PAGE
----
As I sit here in my room with my heater on, watching Season 1 of “Californication,” there is snow on the ground outside again (rather than just ice) and more snow is falling. I have absolutely no desire to go outside right now.
Effectively, I am hibernating. As a person who is a bit of a “lone wolf” by nature anyway (though I do enjoy the company of others), I realize the importance of time alone to recharge. After all, I was with people 24 hours a day for two weeks solid, and I am not used to that! So with the exception of having a great night with a couple of friends last night, I have been watching movies, finally getting back online, and mentally recharging.
I also needed time to sort through the latest hit I received. These things somehow continue to take me by surprise, though I wonder why.
I won’t go into detail – I will just say that on Friday morning I received some information that was valuable to have, but illuminated just how vicious others can be – others who do not know a person, but are intimidated by the person nonetheless. Or if intimidate is not the “correct” word, another way to describe it is that people tend to ostracize the person who is not like them. They do anything to make that person feel bad. Usually the person has done no harm to anyone, is kind-hearted, and is trying to do some good. Yet the target is painted on the person’s back, for whatever reason, and the firing ensues.
Pack mentality is amazing. Are people so afraid to have their own voices that they band together to face what one of them decides to make into a common enemy, even though the “enemy” has done nothing wrong? What causes this high-school behavior in adults? It is understandable in teenagers, who are still finding their way to their own identity. It is even understandable (though bullying and violence never is). But for a group of people who are theoretically adults to be led by a weak person to gang up on the strong, well, that is a mystery to me. What causes this behavior – is it some deep-seated fear?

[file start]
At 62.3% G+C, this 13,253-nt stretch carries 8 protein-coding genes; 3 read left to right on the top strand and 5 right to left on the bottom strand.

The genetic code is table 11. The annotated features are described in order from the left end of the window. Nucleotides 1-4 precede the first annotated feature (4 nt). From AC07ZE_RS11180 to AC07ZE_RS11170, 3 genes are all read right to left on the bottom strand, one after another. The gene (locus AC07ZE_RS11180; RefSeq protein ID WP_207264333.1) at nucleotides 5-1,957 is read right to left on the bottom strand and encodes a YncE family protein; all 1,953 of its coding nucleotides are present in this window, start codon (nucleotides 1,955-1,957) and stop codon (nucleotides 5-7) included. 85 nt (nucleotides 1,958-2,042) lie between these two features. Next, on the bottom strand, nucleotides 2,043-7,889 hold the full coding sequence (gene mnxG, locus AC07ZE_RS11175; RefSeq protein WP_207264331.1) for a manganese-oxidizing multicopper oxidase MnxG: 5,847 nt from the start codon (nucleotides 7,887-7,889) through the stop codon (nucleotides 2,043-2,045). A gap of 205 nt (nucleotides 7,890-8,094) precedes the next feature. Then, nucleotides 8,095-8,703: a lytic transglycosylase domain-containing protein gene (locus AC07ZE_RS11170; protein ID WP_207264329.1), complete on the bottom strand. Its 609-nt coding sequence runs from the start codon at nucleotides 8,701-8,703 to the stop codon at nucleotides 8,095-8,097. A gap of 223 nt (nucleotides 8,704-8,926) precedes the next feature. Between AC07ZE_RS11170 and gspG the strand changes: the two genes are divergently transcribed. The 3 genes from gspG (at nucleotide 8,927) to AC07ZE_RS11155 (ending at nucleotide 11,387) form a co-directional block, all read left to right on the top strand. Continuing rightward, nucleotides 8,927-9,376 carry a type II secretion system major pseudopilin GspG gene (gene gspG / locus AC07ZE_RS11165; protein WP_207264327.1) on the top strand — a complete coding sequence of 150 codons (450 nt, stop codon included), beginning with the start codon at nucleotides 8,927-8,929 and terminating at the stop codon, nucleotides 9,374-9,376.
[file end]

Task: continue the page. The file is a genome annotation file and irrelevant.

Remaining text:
Whatever the reason, I became the target. I’ll be honest, it hurt to hear about the vicious attack. But I won’t let it stop me from being who I am, merely because a group of people who are cowards took the coward’s way to attack.
What I can do is to move on. I know who I am, and for the people who pay attention, they do too. So to the people who did this – I feel sorry for you. I feel sorry that you are so insecure in who you are, that you need to put so much energy into attacking another person. I feel sorry that instead of choosing to see the positives in people, you try to only see the negatives. I feel sorry for you because instead of reaching out and including people you don’t understand, you target them and ostracize them.
Most of all, I feel sorry because it means that you are missing out on knowing some really wonderful people with these attitudes.
I’ll admit – it hurt. But my hurt will soon pass as I focus on the positives in my life, and the positives that I bring to others. Your hurt will stay until you are able to release such negativity and start spreading light and love instead.